• The NAWCC Museum and Library & Research Center will reopen starting Wednesday, January 6, 2021 as per Governor Wolf's reopening mandate.

Richard Kevitt Rotherham's apprentice watch?

John Matthews

Registered User
NAWCC Member
Sep 22, 2015
2,671
1,207
113
France
Country
Region
I recently purchased this Coventry made verge fusee, signed by Richard Kevitt Rotherham: I believe there is sufficient evidence to infer that it was probably made while he was an apprentice. As such, it may be unique. I know of no other watches carrying his signature.

20201105 001.jpg 12.jpg

The firm that became Rotherhams, can be traced back to a number of C18th Coventry watch makers, some of whom had family connections, through marriage, to the Liverpool trade. The earliest, Samuel Vale (snr), formed the partnership, Vale & Howlett, with a former apprentice. The latter subsequently formed a partnership with the son, Samuel Vale (jnr), and John Carr. Separately, John Rotherham, a Coventry watch maker born ~1758 joined the partnership to form Vale, Howlett, Carr and Rotherham. I believe this was shortly after 1810.

However, this was not the first relationship between the Vale and Rotherham lines.

Richard Kevitt Rotherham was one of seven? sons resulting from the marriage of John to Bridget Kevitt, a widow from her earlier marriage with Thomas Platt. Richard was baptised on 28 March, 1789. As was normal, he left school when he was 14. The Coventry apprentice records show that on 16 May, 1803 he was apprenticed to Vale & Howlett, presumably for a period of seven years. Interestingly, the Coventry Apprentice Register records more than 60 apprentices assigned to Vale & Howlett over a ~30 year period.

20201105 003.jpg 20201105 008.jpg

As can be seen in the photographs, the watch is clearly signed Richard Hewitt Rotherham, both on the back plate and the unusual brass, spring-loaded dome. On the back plate the signature is followed by AD1807; this form is normally taken to imply the date when the engraving was done. I believe this is a reasonable assumption here, despite the implication that Richard would have only been four years into his apprenticeship at the time. My current thoughts are that the rather unique features of the watch, are an expression of Richard practicing various skills as part of learning his trade.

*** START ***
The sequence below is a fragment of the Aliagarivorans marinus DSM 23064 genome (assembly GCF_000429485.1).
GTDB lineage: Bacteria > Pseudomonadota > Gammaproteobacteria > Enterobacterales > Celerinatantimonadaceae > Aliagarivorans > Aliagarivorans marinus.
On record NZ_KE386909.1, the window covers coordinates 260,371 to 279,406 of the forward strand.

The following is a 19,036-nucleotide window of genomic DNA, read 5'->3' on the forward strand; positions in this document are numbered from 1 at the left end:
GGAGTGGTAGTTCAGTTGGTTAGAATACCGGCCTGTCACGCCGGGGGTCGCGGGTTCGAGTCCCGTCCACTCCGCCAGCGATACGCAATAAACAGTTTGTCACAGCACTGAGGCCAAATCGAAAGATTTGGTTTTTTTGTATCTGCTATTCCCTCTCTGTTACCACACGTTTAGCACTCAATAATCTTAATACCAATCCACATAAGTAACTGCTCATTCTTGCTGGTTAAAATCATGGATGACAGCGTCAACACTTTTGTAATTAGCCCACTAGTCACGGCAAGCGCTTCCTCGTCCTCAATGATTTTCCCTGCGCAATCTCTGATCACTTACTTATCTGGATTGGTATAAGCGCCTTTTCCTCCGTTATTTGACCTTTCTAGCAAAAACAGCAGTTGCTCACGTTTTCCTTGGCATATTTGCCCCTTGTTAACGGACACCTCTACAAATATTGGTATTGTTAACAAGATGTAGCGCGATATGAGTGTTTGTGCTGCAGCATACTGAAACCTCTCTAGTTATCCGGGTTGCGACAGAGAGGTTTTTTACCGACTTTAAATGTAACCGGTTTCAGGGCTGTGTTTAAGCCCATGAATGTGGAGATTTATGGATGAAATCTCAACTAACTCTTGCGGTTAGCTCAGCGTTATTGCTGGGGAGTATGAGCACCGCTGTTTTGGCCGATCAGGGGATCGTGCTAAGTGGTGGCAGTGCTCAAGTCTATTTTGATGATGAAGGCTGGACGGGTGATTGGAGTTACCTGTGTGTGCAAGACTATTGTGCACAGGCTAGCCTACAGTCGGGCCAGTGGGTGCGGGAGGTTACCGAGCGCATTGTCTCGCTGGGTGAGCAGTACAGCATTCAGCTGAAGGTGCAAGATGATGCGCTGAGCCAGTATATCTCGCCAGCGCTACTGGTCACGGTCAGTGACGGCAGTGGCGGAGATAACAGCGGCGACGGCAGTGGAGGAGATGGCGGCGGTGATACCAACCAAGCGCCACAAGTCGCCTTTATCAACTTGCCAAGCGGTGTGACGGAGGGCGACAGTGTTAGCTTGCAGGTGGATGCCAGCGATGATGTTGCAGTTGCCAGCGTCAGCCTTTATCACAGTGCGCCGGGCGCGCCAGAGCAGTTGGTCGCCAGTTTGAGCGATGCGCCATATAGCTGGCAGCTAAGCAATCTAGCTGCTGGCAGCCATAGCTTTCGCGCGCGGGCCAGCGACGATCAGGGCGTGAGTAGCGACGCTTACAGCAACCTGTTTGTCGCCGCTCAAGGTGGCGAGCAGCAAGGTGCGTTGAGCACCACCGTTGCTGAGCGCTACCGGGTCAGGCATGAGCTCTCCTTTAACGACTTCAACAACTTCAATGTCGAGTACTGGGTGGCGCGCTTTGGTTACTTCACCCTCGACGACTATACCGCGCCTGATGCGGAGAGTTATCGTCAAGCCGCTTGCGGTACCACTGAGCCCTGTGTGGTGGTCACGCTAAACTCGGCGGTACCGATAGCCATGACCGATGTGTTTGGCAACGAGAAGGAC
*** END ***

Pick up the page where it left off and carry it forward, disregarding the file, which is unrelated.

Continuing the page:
I have tried to show these unique features in the photographs, which I believe speak for themselves.

20201105 012.jpg 20201105 011.jpg 20201105 009.jpg

The dial is not original and at this stage I am not absolutely certain of the exact nature of what appears to be a transfer print.

20201105 005-3.jpg

The open face silver case carries a set of rather worn London hallmarks that I have interpreted as for 1805/06 {K} with the inverted incuse maker's mark of James Richards {IR}, who at that date was operating from City Road in London.

The watch works, but is in need of service & repairs to the case and dome.

Comments on its unique features and my inferences would be appreciated.

John
 
Last edited:

gmorse

Registered User
NAWCC Member
Jan 7, 2011
11,983
1,875
113
Breamore, Hampshire, UK
Country
Region
Hi John,

The hinged dome is signed for Kevitt, not Hewitt.

This movement fitting design is most unusual in an English watch of this age, especially the hinged sprung dome and the securing of the movement by screws in an extended brass edge rather than swinging out on a joint. Extended brass edges are usually indicative of a re-case, but in those circumstances, the new case is usually rather later in date than the movement, but here it appears to be older. If we take the 'AD 1807' on the top plate to be a date, the style of the movement seems quite early. I'd like to see some pictures of the movement out of the case, because I suspect you'd see evidence that it was originally made as a swing-out. If the movement and case are roughly contemporary, I still doubt that they've always been together.

The dial shows clear signs that the image is a half-tone with a fairly coarse screen pattern, and the drawing style points to a relatively modern (1930s?) addition.

Regards,

Graham
 

John Matthews

Registered User
NAWCC Member
Sep 22, 2015
2,671
1,207
113
France
Country
Region
Last edited:

John Matthews

Registered User
NAWCC Member
Sep 22, 2015
2,671
1,207
113
France
Country
Region
Graham

It may well be a re-case, and for that matter the movement might have been originally a swing out.

My thoughts are that Richard Kevitt Rotherham, working as an apprentice at Vale & Howlett, took an existing movement and an existing case, to produce what we see now (apart from the dial!).

The signature on both the dome and back plate and its form on the latter, I take as evidence that R K Rotherham worked on this movement at the time he was an apprentice.

John
 

gmorse

Registered User
NAWCC Member
Jan 7, 2011
11,983
1,875
113
Breamore, Hampshire, UK
Country
Region
Hi John,

The signature on both the dome and back plate and its form on the latter, I take as evidence that R K Rotherham worked on this movement at the time he was an apprentice.